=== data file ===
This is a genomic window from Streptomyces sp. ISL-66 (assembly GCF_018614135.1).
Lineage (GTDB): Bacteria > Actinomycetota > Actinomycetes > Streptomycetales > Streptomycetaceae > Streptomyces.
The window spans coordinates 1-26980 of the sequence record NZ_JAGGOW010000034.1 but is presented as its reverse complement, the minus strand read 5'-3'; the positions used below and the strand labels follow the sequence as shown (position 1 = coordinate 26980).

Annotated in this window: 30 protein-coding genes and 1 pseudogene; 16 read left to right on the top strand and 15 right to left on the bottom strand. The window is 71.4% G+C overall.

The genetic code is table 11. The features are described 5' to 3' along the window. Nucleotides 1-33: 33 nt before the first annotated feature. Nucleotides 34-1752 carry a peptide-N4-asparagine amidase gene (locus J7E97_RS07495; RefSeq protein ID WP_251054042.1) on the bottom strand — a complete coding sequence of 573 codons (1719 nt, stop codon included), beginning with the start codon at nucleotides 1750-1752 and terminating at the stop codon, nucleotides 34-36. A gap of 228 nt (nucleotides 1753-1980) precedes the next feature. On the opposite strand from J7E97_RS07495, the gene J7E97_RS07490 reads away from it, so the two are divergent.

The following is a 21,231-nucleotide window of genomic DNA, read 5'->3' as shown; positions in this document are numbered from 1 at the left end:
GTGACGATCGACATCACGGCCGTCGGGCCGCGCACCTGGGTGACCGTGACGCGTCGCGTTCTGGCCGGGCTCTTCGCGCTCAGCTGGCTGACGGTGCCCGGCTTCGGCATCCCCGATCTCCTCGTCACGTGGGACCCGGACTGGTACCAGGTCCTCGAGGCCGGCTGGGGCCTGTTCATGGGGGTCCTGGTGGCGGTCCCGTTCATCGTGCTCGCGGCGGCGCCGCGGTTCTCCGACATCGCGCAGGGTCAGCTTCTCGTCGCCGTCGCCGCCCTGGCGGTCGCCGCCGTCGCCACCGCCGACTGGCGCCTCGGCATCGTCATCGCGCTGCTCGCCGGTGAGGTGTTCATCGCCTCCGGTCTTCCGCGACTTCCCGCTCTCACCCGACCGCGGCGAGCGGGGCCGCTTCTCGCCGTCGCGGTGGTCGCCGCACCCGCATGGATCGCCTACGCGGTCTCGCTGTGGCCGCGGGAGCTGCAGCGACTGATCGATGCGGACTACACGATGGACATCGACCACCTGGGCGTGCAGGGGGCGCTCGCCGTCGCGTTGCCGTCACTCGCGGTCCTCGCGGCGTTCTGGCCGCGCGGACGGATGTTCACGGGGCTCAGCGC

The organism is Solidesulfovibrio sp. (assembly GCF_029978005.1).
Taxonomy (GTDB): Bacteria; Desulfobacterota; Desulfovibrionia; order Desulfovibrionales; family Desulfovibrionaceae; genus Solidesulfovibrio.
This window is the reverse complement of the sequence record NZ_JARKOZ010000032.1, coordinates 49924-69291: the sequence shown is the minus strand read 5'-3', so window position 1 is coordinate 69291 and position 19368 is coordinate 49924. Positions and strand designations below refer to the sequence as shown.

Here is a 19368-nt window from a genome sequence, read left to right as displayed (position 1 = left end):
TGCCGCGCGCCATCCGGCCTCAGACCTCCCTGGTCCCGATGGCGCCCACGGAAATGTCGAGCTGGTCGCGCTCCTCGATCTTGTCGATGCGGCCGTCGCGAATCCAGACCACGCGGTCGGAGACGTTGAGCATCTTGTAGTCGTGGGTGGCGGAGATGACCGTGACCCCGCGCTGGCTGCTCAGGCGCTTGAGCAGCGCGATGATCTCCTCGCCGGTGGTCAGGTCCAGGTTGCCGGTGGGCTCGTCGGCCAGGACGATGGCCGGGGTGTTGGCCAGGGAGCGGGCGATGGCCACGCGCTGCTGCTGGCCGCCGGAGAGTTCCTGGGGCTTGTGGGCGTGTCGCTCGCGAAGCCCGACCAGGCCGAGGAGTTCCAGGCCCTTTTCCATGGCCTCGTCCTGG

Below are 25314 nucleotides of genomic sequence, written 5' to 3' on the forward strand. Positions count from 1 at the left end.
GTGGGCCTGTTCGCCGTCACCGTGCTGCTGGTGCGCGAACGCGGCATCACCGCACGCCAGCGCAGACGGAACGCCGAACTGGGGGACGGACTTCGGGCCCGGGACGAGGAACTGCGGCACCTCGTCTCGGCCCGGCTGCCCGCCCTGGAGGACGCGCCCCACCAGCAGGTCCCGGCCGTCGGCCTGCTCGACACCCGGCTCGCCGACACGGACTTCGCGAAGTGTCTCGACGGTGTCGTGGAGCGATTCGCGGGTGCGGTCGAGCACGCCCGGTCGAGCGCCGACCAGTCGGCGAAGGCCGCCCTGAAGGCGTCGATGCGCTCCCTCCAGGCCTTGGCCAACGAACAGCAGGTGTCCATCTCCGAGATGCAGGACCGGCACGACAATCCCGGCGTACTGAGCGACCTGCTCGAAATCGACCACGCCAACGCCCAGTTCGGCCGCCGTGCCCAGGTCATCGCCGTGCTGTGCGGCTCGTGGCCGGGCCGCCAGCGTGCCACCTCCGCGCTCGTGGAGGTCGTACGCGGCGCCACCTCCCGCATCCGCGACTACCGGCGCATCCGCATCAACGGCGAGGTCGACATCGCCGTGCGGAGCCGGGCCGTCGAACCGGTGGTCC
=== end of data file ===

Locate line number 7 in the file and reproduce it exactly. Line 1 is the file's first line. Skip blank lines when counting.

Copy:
GTGACGATCGACATCACGGCCGTCGGGCCGCGCACCTGGGTGACCGTGACGCGTCGCGTTCTGGCCGGGCTCTTCGCGCTCAGCTGGCTGACGGTGCCCGGCTTCGGCATCCCCGATCTCCTCGTCACGTGGGACCCGGACTGGTACCAGGTCCTCGAGGCCGGCTGGGGCCTGTTCATGGGGGTCCTGGTGGCGGTCCCGTTCATCGTGCTCGCGGCGGCGCCGCGGTTCTCCGACATCGCGCAGGGTCAGCTTCTCGTCGCCGTCGCCGCCCTGGCGGTCGCCGCCGTCGCCACCGCCGACTGGCGCCTCGGCATCGTCATCGCGCTGCTCGCCGGTGAGGTGTTCATCGCCTCCGGTCTTCCGCGACTTCCCGCTCTCACCCGACCGCGGCGAGCGGGGCCGCTTCTCGCCGTCGCGGTGGTCGCCGCACCCGCATGGATCGCCTACGCGGTCTCGCTGTGGCCGCGGGAGCTGCAGCGACTGATCGATGCGGACTACACGATGGACATCGACCACCTGGGCGTGCAGGGGGCGCTCGCCGTCGCGTTGCCGTCACTCGCGGTCCTCGCGGCGTTCTGGCCGCGCGGACGGATGTTCACGGGGCTCAGCGC